By Judy J. Pinegar
Misiones Jesuitico Guaranies, (Jesuit Missions of the Guarani Indians)
Now this is another small town, population 6,000, better paved, some asphalt and paving stones on other roads before getting to dirt. The Mission San Ignacio Mini is the main attraction down street lined with “tiendas turisticos” (little shacks selling stuff for tourists to buy). I don’t know why they call it “mini” because the Mission was self sustaining and quite large with over 4,000 inhabitants in the years from 1696 to 1767, when the Jesuits were ordered to leave by the King of Spain (so other people could take advantage of the Guarani Indians and what they produced). Then the site was ravaged by the Portugese and the Paraguans in 1817, and rediscovered, covered by the jungle in the 1940’s.
The rock work is fantastic, and most of the walls, anyway are intact. It must have been something to see in full operation. The mission was well ordered around a large square, with the church, school and cemetery on one end, housing for widows and others on the far end with family housing, wood and metalworkers around the sides in the shape of a cross.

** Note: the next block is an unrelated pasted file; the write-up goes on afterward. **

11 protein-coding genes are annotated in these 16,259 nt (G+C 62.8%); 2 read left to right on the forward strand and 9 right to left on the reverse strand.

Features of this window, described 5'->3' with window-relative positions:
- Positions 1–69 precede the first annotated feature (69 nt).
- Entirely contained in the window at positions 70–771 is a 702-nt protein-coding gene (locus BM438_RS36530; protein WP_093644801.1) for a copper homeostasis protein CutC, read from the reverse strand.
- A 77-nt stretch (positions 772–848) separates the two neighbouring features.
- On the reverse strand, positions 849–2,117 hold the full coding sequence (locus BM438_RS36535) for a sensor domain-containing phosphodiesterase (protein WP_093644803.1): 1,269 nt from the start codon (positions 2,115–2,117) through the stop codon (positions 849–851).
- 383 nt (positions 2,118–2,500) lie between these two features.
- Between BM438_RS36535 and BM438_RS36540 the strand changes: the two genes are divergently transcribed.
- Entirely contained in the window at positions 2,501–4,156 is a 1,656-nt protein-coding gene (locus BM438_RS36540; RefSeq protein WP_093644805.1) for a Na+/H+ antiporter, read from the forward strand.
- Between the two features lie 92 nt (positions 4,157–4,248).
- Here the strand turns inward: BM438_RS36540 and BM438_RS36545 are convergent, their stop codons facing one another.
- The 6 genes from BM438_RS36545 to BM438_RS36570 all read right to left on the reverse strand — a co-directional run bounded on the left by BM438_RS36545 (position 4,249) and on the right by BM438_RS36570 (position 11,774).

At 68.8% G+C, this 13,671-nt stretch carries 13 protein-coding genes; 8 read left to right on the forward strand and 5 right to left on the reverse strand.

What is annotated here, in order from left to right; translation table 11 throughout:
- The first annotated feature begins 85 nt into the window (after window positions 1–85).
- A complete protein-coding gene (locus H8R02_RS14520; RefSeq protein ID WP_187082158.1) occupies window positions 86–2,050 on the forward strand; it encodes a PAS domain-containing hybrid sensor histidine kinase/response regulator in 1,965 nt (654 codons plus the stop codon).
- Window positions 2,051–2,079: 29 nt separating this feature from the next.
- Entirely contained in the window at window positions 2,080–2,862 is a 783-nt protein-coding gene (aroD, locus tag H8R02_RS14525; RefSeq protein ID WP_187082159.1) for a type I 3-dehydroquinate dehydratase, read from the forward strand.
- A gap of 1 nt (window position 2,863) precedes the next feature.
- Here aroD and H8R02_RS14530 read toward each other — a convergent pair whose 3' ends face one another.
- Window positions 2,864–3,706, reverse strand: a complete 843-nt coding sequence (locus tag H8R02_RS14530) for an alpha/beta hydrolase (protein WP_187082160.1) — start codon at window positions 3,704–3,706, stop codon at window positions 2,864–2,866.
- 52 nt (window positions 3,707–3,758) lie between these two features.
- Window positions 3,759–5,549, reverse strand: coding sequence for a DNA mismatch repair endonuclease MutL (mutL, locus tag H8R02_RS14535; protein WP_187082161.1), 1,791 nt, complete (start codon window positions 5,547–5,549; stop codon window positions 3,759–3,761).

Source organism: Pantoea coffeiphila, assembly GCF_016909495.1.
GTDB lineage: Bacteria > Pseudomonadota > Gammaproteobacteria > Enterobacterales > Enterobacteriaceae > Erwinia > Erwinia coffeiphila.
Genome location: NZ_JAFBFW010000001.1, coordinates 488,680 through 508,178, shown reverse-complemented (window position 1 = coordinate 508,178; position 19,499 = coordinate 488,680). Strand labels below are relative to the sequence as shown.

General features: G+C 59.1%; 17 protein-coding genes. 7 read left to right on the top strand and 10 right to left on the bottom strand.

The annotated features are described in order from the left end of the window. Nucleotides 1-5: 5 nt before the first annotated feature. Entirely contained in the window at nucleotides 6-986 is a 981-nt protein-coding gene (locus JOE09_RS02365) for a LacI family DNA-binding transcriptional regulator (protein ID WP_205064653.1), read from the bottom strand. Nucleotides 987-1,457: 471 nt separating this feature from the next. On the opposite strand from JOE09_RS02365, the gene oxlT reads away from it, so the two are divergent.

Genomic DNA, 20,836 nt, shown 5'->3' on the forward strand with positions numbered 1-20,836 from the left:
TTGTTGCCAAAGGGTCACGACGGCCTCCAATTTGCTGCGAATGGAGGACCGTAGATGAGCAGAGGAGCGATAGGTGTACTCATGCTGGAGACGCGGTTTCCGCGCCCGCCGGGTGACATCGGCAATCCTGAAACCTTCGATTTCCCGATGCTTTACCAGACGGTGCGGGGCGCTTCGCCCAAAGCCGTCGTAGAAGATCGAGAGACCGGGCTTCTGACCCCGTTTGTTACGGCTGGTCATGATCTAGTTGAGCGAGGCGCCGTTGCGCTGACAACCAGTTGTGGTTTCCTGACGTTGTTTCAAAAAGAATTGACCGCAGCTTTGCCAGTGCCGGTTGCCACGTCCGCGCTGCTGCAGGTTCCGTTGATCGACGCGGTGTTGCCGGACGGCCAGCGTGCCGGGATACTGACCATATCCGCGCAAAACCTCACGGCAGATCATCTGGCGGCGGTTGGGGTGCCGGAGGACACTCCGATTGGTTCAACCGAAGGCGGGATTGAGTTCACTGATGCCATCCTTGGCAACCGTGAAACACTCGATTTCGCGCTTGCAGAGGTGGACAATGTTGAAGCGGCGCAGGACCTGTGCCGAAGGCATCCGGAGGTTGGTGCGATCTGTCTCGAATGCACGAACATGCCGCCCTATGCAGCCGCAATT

Behind the main mission was the area for a huge garden, which was divided into plots for each family, and one for the church (where all worked) and which was used to feed the church officials, widows and others who couldn’t work. Although the church taught about the Jesuit beliefs, they also allowed the native music, art and other practices to continue, and the sites provided protection to the Indians as well. At the peak of the mission period over 100,000 Indians lived in the 30 mission area, and mortality had dropped greatly. The Jesuits made no attempt to force the Indians to speak Spanish and the people were governed by their own chieftains under the spiritual authority of the priests. The Jesuits only sought to change the polygamy and occasional cannibalism that were practiced previously.
Next we will be off to Iguazu Falls or “La Cataracts”.
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